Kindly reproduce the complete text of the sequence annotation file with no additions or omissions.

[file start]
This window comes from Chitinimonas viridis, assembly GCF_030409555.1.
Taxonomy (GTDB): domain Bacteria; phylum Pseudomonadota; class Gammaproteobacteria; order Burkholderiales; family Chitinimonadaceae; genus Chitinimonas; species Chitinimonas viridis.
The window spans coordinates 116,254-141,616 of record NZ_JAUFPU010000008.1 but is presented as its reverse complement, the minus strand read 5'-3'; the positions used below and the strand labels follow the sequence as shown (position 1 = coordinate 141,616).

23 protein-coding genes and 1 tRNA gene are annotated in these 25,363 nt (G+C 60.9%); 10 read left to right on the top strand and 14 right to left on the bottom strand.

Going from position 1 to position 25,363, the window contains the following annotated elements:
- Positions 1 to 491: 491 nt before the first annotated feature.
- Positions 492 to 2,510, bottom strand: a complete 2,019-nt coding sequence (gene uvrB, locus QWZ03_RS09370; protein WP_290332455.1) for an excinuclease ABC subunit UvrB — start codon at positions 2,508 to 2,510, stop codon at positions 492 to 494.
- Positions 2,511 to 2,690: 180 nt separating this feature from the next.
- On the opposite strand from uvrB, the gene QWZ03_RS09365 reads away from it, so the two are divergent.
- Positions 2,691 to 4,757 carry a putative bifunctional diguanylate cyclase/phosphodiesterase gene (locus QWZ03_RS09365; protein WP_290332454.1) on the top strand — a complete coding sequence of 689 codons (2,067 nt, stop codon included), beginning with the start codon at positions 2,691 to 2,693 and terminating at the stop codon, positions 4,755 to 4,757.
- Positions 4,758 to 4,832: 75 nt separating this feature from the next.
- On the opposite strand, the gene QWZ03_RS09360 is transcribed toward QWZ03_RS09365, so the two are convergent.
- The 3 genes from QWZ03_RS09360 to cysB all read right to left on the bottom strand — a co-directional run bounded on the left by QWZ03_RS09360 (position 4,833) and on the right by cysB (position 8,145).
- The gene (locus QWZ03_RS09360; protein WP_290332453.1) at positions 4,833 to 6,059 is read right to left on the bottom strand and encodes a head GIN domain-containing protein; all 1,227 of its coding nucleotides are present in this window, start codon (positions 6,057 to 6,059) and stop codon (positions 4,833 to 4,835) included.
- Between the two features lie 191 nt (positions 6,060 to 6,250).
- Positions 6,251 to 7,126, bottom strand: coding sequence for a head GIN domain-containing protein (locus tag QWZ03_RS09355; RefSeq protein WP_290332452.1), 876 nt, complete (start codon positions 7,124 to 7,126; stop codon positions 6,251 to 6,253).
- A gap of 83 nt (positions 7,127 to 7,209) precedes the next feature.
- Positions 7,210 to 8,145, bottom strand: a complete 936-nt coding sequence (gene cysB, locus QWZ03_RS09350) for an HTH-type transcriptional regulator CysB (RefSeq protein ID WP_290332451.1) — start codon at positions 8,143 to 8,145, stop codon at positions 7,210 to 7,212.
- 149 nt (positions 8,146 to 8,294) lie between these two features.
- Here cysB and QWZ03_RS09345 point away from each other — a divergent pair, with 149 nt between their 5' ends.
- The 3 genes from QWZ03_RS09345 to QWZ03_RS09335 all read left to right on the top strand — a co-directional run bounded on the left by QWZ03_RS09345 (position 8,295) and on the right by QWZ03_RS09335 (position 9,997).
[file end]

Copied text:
This window comes from Chitinimonas viridis, assembly GCF_030409555.1.
Taxonomy (GTDB): domain Bacteria; phylum Pseudomonadota; class Gammaproteobacteria; order Burkholderiales; family Chitinimonadaceae; genus Chitinimonas; species Chitinimonas viridis.
The window spans coordinates 116,254-141,616 of record NZ_JAUFPU010000008.1 but is presented as its reverse complement, the minus strand read 5'-3'; the positions used below and the strand labels follow the sequence as shown (position 1 = coordinate 141,616).

23 protein-coding genes and 1 tRNA gene are annotated in these 25,363 nt (G+C 60.9%); 10 read left to right on the top strand and 14 right to left on the bottom strand.

Going from position 1 to position 25,363, the window contains the following annotated elements:
- Positions 1 to 491: 491 nt before the first annotated feature.
- Positions 492 to 2,510, bottom strand: a complete 2,019-nt coding sequence (gene uvrB, locus QWZ03_RS09370; protein WP_290332455.1) for an excinuclease ABC subunit UvrB — start codon at positions 2,508 to 2,510, stop codon at positions 492 to 494.
- Positions 2,511 to 2,690: 180 nt separating this feature from the next.
- On the opposite strand from uvrB, the gene QWZ03_RS09365 reads away from it, so the two are divergent.
- Positions 2,691 to 4,757 carry a putative bifunctional diguanylate cyclase/phosphodiesterase gene (locus QWZ03_RS09365; protein WP_290332454.1) on the top strand — a complete coding sequence of 689 codons (2,067 nt, stop codon included), beginning with the start codon at positions 2,691 to 2,693 and terminating at the stop codon, positions 4,755 to 4,757.
- Positions 4,758 to 4,832: 75 nt separating this feature from the next.
- On the opposite strand, the gene QWZ03_RS09360 is transcribed toward QWZ03_RS09365, so the two are convergent.
- The 3 genes from QWZ03_RS09360 to cysB all read right to left on the bottom strand — a co-directional run bounded on the left by QWZ03_RS09360 (position 4,833) and on the right by cysB (position 8,145).
- The gene (locus QWZ03_RS09360; protein WP_290332453.1) at positions 4,833 to 6,059 is read right to left on the bottom strand and encodes a head GIN domain-containing protein; all 1,227 of its coding nucleotides are present in this window, start codon (positions 6,057 to 6,059) and stop codon (positions 4,833 to 4,835) included.
- Between the two features lie 191 nt (positions 6,060 to 6,250).
- Positions 6,251 to 7,126, bottom strand: coding sequence for a head GIN domain-containing protein (locus tag QWZ03_RS09355; RefSeq protein WP_290332452.1), 876 nt, complete (start codon positions 7,124 to 7,126; stop codon positions 6,251 to 6,253).
- A gap of 83 nt (positions 7,127 to 7,209) precedes the next feature.
- Positions 7,210 to 8,145, bottom strand: a complete 936-nt coding sequence (gene cysB, locus QWZ03_RS09350) for an HTH-type transcriptional regulator CysB (RefSeq protein ID WP_290332451.1) — start codon at positions 8,143 to 8,145, stop codon at positions 7,210 to 7,212.
- 149 nt (positions 8,146 to 8,294) lie between these two features.
- Here cysB and QWZ03_RS09345 point away from each other — a divergent pair, with 149 nt between their 5' ends.
- The 3 genes from QWZ03_RS09345 to QWZ03_RS09335 all read left to right on the top strand — a co-directional run bounded on the left by QWZ03_RS09345 (position 8,295) and on the right by QWZ03_RS09335 (position 9,997).